Table 2: Clinical findings among the studied groups

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There was no statistically significance difference between groups I and II in severity of mucopurulent discharge or bulbar injection in any of the follow-up days. However, there was a highly statistically significance difference in severity of both mucopurulent discharge and bulbar injection in different days in each group [Table 3].
Table 3: Follow-up of symptoms among the studied groups at days 0, 3, and 7 of infection

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There was no statistically significant difference between groups I and II in culture results in days 0 or 7. Moreover, there was no statistically significant difference between the two groups in frequency of improvement in day 3 or 7. However, there was a highly statistically significant difference in culture results when comparing day 0 with day 7 in both groups, and there was a highly statistically significant difference in frequency of improvement when comparing day 3 with day 7 in both groups [Table 4].
Table 4: Culture results and improvement among the studied groups at different days of follow-up

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There was no statistically significant difference between groups I and II in frequency of different ocular and nonocular adverse effects [Table 5].
Table 5: Ocular and nonocular adverse effect among the studied groups

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[Table 6] shows there were no statistically significant relation between culture results and different variables in day 0, but in day 7, there were statistically significant increases in mean age, frequency of age group more than 50 years, bilateral, presence of mucopurulent discharge, bulbar injection, and ocular adverse effect among nonimproved cases.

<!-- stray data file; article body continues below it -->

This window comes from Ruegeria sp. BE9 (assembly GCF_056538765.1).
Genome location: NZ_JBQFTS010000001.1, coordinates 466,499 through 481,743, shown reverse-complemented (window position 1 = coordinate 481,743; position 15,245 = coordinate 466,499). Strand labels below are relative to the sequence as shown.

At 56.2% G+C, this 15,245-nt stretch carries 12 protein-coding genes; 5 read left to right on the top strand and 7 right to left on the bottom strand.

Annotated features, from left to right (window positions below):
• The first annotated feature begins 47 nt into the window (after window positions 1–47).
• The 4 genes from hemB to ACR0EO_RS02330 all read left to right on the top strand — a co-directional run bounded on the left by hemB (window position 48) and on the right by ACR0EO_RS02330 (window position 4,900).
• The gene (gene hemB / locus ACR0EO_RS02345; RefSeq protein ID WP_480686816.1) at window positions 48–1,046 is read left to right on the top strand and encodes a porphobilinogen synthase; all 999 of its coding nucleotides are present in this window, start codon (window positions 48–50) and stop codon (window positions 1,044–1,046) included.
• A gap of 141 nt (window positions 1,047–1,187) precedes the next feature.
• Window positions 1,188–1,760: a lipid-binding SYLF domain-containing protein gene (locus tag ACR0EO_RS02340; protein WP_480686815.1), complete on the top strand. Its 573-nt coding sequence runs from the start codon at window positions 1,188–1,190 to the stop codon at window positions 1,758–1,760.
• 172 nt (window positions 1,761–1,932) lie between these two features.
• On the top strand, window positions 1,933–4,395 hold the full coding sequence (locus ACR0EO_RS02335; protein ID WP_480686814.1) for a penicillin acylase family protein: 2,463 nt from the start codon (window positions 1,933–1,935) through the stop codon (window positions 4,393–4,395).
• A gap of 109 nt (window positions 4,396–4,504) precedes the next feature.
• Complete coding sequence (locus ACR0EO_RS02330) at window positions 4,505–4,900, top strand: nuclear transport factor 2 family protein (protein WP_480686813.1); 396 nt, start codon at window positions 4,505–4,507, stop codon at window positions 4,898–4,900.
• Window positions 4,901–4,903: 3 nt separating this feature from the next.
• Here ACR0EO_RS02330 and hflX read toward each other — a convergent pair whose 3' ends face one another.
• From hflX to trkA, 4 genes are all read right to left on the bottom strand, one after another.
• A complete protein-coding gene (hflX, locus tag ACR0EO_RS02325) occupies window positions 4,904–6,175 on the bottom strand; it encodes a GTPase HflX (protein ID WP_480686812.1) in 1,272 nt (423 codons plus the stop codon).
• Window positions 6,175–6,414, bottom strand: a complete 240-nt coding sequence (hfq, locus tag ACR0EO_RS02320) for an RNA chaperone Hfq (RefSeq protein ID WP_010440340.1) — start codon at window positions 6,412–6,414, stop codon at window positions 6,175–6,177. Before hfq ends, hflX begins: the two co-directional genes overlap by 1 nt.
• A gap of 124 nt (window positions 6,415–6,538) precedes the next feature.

Table 6: Relation between culture results and different variables among group I patients

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[Table 7] shows there were statistically significant increases in frequency of severe mucopurulent discharge among gram-positive cases compared with negative ones on day 0. On day 7, there were statistically significant increases in frequency of presence of mucopurulent discharge, bulbar injection, worsening of bacterial conjunctivitis, and fever among nonimproved cases [Figure 1],[Figure 2],[Figure 3].
Table 7: Relation between culture and different variables among group II patients

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Figure 1: Culture results among the studied groups at different days of follow-up.

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Figure 2: Ocular adverse effect among the studied groups.

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Figure 3: Nonocular adverse effect among the studied groups.

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  Discussion Top


Purulent bacterial conjunctivitis, characterized by mucopurulent discharge and hyperemia, affects both sexes and all ages, ethnicities, and countries. It represents one of the most common ocular diseases. It may cause epidemics among people in close quarters, such as in nursery, school, and student populations[9].

Topical fluoroquinolones are a pharmacological group that has shown an increase in the number of molecules since 1990. Their broad-spectrum allows them to be considered the first-line therapy for bacterial conjunctivitis. Moxifloxacin is the most potent fluoroquinolones evaluated in ophthalmic presentation. They are active in killing gram-positive and some gram-negative bacteria[10].

Azithromycin is a second-generation macrolide that has rapid tissue distribution, sustained high tissue levels and rapid uptake and transport by phagocytic cells. This drug has a wide in vitro antimicrobial spectrum against gram-positive and gram-negative bacteria[11].

In the present study, there was no statistically significant difference between groups I and II in severity of mucopurulent discharge in any of the follow-up days. However, there was a highly statistically significant difference in severity of mucopurulent discharge in different days in each group. Moreover, in the present study, mucopurulent discharge was the most common symptom. This came in agreement with Bremond-Gignac et al.[3] and Tarabishy and Jeng[12], who found that typical symptoms of bacterial conjunctivitis are a red eye and purulent discharge.